A heavy smoking, lactating mother delivered a baby that exhibited spontaneous tremors, fluctuations of muscular rigidity, and opisthotonus at 48 hours of life. Although the symptoms did not disappear within the following days, they could be controlled by swaddling or wrapping the baby in a blanket. The absence of any other etiology generated a suspicion of prenatal exposure to heavy tobacco smoke and potential neonatal nicotine withdrawal syndrome. This diagnosis was supported by extremely high concentration of hair nicotine and cotinine in the infant's hair and in different segments of maternal hair. The presence of non-negligible amounts of nicotine and cotinine in breast milk confirmed that the mother did not quit smoking after delivery, despite her reports. The breast-fed newborn continued to have 3 to 4 crises of spontaneous tremors and alternant muscular rigidity per day for a month. More studies are needed to establish neonatal nicotine withdrawal. © 2006 Lippincott Williams & Wilkins, Inc.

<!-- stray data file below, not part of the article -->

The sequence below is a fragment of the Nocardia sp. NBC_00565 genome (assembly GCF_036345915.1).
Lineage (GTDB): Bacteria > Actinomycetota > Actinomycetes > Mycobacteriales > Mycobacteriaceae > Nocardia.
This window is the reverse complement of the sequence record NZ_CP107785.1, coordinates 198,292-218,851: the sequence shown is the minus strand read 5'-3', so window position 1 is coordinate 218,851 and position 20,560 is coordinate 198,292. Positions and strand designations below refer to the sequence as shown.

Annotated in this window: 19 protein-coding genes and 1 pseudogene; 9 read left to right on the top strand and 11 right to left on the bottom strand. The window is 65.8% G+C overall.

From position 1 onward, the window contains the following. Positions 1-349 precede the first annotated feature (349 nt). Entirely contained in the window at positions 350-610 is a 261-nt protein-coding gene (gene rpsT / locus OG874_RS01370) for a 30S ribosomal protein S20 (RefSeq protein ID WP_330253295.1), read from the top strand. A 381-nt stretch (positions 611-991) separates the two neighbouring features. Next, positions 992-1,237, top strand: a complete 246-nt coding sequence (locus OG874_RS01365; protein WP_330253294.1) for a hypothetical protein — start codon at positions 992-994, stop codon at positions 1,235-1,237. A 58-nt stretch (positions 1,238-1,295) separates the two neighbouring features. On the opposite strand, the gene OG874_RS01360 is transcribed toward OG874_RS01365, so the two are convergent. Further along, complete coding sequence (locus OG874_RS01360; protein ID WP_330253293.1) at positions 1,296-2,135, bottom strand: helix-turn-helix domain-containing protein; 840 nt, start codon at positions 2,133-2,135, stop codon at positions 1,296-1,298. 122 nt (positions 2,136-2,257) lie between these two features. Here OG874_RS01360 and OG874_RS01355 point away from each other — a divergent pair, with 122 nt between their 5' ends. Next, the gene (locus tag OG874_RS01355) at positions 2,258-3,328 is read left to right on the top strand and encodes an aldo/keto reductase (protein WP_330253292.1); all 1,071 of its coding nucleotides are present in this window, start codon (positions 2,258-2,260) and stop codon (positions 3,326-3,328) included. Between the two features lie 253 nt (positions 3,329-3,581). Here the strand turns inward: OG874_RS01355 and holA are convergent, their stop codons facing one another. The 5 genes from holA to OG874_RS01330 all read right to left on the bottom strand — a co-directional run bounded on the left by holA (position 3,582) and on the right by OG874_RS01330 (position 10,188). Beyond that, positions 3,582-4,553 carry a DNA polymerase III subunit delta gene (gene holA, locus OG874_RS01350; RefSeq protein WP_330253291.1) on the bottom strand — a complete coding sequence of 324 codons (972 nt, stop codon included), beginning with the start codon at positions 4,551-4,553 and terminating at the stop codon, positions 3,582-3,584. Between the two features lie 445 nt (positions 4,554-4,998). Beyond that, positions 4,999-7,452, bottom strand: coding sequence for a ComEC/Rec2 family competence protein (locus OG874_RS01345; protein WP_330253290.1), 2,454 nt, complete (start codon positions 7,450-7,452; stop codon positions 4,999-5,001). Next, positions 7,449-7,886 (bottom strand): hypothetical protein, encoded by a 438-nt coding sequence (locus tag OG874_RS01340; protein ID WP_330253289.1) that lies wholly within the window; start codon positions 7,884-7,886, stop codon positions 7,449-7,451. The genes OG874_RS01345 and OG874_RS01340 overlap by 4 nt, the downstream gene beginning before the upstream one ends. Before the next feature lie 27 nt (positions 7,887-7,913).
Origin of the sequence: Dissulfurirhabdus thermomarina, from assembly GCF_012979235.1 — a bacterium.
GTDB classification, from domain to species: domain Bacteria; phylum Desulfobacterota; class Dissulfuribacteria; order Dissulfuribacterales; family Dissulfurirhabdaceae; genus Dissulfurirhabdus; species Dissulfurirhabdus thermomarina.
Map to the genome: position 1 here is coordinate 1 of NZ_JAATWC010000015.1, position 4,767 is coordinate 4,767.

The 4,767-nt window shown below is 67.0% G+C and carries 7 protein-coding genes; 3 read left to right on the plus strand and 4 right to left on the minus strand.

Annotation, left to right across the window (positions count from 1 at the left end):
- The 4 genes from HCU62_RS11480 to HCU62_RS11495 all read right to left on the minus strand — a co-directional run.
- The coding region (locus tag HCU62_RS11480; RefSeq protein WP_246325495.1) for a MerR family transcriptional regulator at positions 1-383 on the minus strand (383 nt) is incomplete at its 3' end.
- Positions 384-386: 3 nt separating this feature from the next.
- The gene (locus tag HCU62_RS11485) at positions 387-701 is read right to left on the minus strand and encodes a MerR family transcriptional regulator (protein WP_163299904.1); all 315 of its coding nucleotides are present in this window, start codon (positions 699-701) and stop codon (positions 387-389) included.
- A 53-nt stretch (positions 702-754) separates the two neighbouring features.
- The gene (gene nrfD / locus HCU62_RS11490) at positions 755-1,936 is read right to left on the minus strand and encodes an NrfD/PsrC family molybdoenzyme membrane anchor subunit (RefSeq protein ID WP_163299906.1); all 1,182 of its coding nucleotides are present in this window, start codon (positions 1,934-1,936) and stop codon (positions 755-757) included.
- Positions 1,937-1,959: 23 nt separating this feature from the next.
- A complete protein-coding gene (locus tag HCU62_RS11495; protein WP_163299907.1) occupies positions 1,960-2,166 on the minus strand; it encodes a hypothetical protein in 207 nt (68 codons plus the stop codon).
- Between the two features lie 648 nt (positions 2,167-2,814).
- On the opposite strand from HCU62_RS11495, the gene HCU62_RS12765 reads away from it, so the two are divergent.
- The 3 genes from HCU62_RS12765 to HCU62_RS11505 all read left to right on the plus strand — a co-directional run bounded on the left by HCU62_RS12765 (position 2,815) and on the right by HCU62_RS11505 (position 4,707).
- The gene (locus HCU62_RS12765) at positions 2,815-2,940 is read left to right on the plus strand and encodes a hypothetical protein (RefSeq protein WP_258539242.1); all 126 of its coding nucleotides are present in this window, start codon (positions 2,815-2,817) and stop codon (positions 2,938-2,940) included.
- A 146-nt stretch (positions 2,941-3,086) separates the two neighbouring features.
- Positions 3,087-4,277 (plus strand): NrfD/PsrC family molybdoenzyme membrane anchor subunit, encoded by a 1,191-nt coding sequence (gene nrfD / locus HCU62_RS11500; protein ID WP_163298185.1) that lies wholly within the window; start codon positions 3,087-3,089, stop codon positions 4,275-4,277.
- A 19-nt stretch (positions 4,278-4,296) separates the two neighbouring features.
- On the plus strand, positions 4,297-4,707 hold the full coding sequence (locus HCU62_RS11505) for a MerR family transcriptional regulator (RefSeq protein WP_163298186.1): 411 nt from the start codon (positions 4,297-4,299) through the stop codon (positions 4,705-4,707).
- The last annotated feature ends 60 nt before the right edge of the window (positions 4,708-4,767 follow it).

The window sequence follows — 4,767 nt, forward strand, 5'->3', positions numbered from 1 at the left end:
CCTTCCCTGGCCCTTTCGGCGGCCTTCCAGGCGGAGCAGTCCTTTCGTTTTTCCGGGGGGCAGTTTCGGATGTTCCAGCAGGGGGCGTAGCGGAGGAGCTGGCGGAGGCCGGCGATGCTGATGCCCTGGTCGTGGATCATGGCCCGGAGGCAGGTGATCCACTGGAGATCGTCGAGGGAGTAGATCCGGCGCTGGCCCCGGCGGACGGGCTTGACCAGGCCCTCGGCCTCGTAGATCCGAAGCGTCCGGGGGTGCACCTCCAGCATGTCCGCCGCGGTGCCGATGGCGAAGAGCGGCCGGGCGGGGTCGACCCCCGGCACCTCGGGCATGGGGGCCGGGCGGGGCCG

|Journal||Therapeutic Drug Monitoring|
|Publication status||Published - 1 Oct 2006|
- Breast milk
- Neonatal withdrawal syndrome